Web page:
Greetings. Probably the second thing you learn in a new languages just after the swear words and profanities. Across Europe, you would hear something along the lines of “hello”, “hi”, “good day”, and the like. But there is this area in Europe that has a more, well, maritime-sounding greeting.
Meet the languages of Czech, Slovak, and Slovene. Mostly spoken in Czechia, Slovakia, and Slovenia respectively, they use a rather interesting greeting, in addition to the good old “dobrý den” (and its Slovak and Slovene counterparts). That is, ahoj.
You know, pronounced like “ahoy”, the word in English so often associated with pirate-speak. Being spoken in a region with rather limited coastline access, with Slovenia being the only country with mainly Slovene speakers having a coastline, and Czechia and Slovakia being landlocked, this definitely seems like a rather interesting anomaly.
The greeting ahoj finds its roots from the English word “ahoy”, which in turn derived from the Middle English greeting “hoy”, used sometime in the 14th century. This is a cognate with the “hi” we use today. But back to “ahoy”. As an interjection, “ahoy” is used to hail a ship, boat, or a person, or to attract attention. The first two cases suggest that this could be the source of a rather strong maritime or nautical association, eventually finding its way into pirate-speak in pop culture, and even Robert Louis Stevenson’s Treasure Island.
So, having an idea of its meaning and its brief history, begs the question, how did “ahoy” find its way into Czech, Slovak, and Slovene, countries that do not really carry a connotation of nautical history?
The issue is, when searching up the history behind this greeting in Czech, Slovak, and Slovene, there are not really much promising leads. Not even the Institute of the Czech Language could state how the greeting entered the Czech language, except its use in more informal settings (with dobrý den probably being more appropriate in formal contexts). In fact, the most boosted page which could, but not necessarily, lend credibility is an article published on expats.cz. With no concrete leads provided by the respective language institutes, it is time to dive into speculation, some which are mixed with some history, others, not so much.
One of these theories kind of reminds me of how the English word “goodbye” came to be, as a contraction of the phrase “God be with ye”. Although it does not really translate one for one in this theory, some have proposed that the word ahoj could have been a contraction, or more rather, an abbreviation of the Latin phrase ad honorem Jesu, or “in honour of Jesus”. While there are strong Christian associations with the region across history, having a greeting based off an abbreviation rather than a contraction makes this theory seem a bit too outlandish. Phonologically speaking, contractions are more likely to happen over time (and hence the words “goodbye”, or more recently, “imma”, short for “I am going to”) as compared to articulation of abbreviations (even though we say “lol” to mean “laugh out loud”, but that is another phenomenon altogether).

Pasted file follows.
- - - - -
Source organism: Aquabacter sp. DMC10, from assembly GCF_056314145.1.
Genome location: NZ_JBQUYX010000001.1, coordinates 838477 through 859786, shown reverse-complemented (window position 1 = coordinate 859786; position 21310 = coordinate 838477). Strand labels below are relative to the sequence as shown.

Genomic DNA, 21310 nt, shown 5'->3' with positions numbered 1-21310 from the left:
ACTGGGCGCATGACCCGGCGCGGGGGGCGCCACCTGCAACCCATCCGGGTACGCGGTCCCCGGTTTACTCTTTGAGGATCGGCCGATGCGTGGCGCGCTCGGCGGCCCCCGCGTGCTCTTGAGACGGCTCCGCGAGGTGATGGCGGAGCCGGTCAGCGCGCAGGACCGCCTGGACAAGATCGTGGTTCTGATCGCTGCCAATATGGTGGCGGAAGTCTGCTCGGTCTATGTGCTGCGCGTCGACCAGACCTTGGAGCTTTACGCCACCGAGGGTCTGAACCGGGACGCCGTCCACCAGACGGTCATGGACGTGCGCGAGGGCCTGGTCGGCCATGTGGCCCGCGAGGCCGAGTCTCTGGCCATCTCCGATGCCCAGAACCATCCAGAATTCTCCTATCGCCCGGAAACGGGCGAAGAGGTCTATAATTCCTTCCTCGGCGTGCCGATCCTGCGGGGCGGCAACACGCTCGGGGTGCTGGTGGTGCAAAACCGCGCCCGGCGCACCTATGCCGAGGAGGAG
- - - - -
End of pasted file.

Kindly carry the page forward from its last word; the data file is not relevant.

However, another theory proposed ties this with a more geographical justification. Just because Czechia and Slovakia are cut off from the Mediterranean or the North Sea does not necessarily mean these countries completely lack nautical capability. Rivers cross through these countries, like the Vltava in Czechia, and the Danube in Slovakia. With much economic dependence on such rivers to transport goods in and out of Bohemia, this could be where a nautical tradition could have originated and grown. With spatial limitations in navigating rivers, there could be a possibility that vessels, ships, rafts, and boats needed to alert one another on approaching vessels. This allowed the word ahoj to creep into regular use in Bohemia. And it stuck on, alongside dobrý den. But why it stuck on is not really quite known either.
Perhaps one interesting bit I found when reading up on this topic is how Alexander Graham Bell wanted greetings on phone calls to be “ahoy”, although it never really caught on. Who knows how the way we greet would have changed if it actually did.